In April 2013, the U.S. Preventive Services Task Force (USPSTF) released HIV testing recommendations that everyone aged 15 to 65 should be screened for HIV infection; teens younger than age 15 and adults older than 65 also should be screened if they are at increased risk for HIV infection; and all pregnant women, including women in labor who do not know if they are infected with HIV, should be screened for HIV infection. CDC recommends an HIV test once a year for people at increased risk—such as gay and bisexual men, people who inject drugs, or people with multiple sex partners. CDC data suggests that sexually active gay and bisexual men might benefit from more frequent testing (e.g., every 3 to 6 months) Regular testing allows people who have HIV to know their status, get life-saving treatment and care, and prevent HIV transmission to others.
Getting Tested Has Never Been Easier
It's easy to get tested. Ask your doctor for a test, or find a nearby testing site through National HIV and STD Testing Resources. Home test kits are also available. Two FDA-approved tests are available online or from drugstores: a rapid testing kit that provides results in 20 minutes using a swab of oral fluid from your gums, and a kit that involves collecting a finger stick blood sample and sending it to a licensed laboratory, then calling in later for results. In both cases, testing is anonymous, and the manufacturer provides confidential counseling and referral to care.
Knowing Your HIV Status Is Empowering
When you know your status, you can take care of yourself. If you find out that you are infected with HIV (if you test positive), you can seek medical care and get treatment, which helps people with HIV live longer, healthier lives and also lowers the chances of passing HIV to others.
If you don't have HIV (if you test negative), take steps to stay negative. Remember that if you have unprotected sex or share needles for drug use after your test, you need to get tested again to make sure you are still HIV-negative. Your HIV test result “expires” every time you have risky sex or share needles or related works.
Knowing your HIV status is empowering. When you know your status, you can take care of yourself.
CDC Is Committed to Increasing HIV Testing
CDC continues to work with federal, state, and local partners to expand routine HIV testing—not just on National HIV Testing Day but all year long. In 2010, CDC implemented new phases of its successful Expanded Testing Initiative, funding 30 health departments to focus on increasing HIV testing among African Americans and Latinos as well as gay and bisexual men and injection drug users of all races and ethnicities. The men who have sex with men (MSM) Testing Initiative will identify MSM with HIV who were previously unaware of their infection and link them to HIV medical care.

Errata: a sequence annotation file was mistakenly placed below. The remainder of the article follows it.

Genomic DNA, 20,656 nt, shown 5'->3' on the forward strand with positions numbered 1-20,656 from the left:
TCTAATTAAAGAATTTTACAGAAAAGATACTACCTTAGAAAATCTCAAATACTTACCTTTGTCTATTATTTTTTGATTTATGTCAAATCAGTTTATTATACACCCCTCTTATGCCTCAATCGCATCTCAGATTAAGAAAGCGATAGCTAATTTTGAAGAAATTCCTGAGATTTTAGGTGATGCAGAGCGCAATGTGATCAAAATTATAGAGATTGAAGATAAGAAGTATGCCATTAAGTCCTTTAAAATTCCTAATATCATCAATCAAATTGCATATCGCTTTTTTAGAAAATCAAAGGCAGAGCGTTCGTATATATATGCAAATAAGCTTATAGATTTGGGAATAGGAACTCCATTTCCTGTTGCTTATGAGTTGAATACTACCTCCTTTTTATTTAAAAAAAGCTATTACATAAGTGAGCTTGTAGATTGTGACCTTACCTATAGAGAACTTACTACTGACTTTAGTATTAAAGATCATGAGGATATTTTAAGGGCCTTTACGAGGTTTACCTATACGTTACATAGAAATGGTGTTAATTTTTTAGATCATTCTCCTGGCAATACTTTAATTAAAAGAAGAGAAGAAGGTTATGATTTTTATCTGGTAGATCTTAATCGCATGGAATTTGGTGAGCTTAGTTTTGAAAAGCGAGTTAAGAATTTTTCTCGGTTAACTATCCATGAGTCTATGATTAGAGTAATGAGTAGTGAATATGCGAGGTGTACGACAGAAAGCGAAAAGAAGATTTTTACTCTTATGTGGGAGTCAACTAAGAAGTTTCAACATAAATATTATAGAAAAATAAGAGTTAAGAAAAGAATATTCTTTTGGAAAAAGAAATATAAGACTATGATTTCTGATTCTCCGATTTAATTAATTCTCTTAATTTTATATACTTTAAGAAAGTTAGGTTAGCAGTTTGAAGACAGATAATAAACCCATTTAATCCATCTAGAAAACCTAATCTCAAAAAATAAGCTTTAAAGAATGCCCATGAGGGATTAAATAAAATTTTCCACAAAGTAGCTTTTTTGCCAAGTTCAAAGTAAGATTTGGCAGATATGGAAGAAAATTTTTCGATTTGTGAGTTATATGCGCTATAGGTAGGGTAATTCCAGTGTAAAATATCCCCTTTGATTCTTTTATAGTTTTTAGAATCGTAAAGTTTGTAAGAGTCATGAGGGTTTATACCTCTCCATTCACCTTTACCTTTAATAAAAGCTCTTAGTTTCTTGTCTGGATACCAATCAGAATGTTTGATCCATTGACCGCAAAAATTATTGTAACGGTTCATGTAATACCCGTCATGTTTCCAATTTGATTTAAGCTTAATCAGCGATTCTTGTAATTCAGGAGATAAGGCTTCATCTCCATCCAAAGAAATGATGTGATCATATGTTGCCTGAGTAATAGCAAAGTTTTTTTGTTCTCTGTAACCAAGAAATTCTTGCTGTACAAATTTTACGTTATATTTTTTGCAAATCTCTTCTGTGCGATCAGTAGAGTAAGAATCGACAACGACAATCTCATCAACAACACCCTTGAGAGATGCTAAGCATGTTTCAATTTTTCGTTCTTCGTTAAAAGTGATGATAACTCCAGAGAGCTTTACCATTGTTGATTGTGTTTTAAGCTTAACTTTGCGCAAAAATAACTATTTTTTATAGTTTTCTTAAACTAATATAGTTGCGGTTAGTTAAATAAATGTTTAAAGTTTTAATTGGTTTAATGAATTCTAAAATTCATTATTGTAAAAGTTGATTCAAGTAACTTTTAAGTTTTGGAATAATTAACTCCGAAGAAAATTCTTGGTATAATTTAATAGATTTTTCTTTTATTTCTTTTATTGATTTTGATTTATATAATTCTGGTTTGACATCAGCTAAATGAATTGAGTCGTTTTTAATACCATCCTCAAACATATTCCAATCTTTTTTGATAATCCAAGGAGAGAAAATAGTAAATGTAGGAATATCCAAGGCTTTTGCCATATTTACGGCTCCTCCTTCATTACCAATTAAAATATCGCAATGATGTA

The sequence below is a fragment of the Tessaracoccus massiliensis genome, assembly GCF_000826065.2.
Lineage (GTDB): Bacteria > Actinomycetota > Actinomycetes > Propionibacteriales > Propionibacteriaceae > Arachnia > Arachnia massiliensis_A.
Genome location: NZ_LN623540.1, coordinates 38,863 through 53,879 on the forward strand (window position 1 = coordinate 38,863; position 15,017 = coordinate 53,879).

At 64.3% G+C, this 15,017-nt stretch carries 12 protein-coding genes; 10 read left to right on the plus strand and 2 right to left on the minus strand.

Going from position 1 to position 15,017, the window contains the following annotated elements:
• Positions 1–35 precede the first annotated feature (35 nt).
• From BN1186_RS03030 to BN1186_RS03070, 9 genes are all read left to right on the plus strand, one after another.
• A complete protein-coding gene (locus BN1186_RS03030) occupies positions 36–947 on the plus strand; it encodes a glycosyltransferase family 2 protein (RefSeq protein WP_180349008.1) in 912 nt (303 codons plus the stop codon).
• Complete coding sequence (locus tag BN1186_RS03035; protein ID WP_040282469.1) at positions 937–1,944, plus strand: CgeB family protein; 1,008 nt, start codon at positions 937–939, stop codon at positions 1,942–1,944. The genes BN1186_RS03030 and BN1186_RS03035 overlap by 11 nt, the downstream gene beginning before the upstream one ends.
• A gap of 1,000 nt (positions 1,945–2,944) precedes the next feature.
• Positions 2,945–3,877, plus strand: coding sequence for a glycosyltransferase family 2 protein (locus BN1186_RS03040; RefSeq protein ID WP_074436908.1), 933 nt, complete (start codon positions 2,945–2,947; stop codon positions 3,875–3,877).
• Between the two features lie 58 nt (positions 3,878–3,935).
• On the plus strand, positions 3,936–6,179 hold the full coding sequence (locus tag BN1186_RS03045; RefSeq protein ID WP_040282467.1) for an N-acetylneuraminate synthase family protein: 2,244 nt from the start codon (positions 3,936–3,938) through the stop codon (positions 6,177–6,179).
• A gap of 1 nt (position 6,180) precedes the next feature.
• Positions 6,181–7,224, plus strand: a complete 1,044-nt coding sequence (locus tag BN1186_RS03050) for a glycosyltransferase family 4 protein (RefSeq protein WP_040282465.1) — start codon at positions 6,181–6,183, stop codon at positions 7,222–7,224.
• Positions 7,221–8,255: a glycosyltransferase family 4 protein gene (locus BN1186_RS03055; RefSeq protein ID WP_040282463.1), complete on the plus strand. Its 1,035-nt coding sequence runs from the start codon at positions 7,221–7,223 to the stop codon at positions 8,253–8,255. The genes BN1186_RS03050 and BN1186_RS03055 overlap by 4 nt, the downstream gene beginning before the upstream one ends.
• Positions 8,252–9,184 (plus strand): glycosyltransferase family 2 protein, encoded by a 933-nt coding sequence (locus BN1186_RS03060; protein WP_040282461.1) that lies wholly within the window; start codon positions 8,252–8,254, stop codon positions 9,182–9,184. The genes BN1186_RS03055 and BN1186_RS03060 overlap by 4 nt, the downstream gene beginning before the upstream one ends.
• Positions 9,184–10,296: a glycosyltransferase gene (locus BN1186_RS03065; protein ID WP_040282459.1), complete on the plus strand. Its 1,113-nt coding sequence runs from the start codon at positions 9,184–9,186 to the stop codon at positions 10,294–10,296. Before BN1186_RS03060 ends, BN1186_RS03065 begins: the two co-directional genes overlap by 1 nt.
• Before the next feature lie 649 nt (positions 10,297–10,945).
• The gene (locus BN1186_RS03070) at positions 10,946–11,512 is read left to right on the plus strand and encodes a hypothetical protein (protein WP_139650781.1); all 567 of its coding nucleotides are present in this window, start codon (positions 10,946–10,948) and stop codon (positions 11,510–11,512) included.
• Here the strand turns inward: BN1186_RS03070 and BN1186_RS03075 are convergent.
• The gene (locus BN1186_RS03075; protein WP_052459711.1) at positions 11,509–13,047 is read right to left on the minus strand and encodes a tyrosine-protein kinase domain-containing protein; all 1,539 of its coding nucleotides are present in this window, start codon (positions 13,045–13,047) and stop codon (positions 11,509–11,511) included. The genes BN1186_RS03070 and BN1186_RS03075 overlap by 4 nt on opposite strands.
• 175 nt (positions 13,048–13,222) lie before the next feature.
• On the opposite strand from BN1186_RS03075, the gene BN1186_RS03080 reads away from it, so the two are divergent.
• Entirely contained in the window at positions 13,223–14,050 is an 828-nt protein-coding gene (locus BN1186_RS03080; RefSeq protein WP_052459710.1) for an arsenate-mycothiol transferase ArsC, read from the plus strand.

- Reasons/Razones, the newest AAA campaign, promotes HIV testing among gay and bisexual Latino men.
- Let's Stop HIV Together, a general-awareness AAA campaign to reduce stigma, urges everyone to “get the facts, get tested, and get involved.”
- Testing Makes Us Stronger encourages African American gay and bisexual men to get tested for HIV.
- Take Charge. Take the Test. encourages African American women to get tested for HIV.
What Can We Do on This National HIV Testing Day and Throughout the Year?
- Get tested for HIV. Ask your doctor for a test, check National HIV and STD Testing Resources for a nearby testing site, call 1-800-CDC-INFO, text your ZIP code to “KNOW IT” (566948), or use one of the home testing kits.
- Get tested once a year or more often if you have multiple sex partners, inject drugs, or are a man who has sex with other men.
- Lower your risk for getting HIV by having sex with only one partner whom you know is not infected, or using a condom every time you have anal, vaginal, or oral sex.
- If you have HIV, get medical care as soon as possible to stay healthier longer and to keep from passing the virus to others.
Health Care Providers Can
- Offer patients HIV tests as a routine part of their health care. See resources for the HIV Screening. Standard Care. campaign.
- Test women for HIV each time they are pregnant.
- Connect people at high risk for HIV to services that help them lower their risk and prevent them from getting infected.
- Make sure people who have HIV get treatment and the services they need to stay healthy and lower their risk of passing the virus to others.
- Download materials for health care providers (en Español) from CDC's Act Against AIDS website.
State and Local Health Departments Can
- Coordinate National HIV Testing Day awareness and testing events to help prevent the spread of HIV and build a local network that responds year-round to the epidemic.
- Create programs and adopt policies to get people at high risk tested early and often. Make sure that those who have a positive test get care quickly.
- Provide services such as medical care, social services, and programs shown to change behavior and lower risk to people at risk for HIV and those living with HIV.
- Promote and use national referral systems for places to get tested, such as National HIV and STD Testing Resources.
- Use CDC's Act Against AIDS (en Español) materials to promote HIV testing in target populations.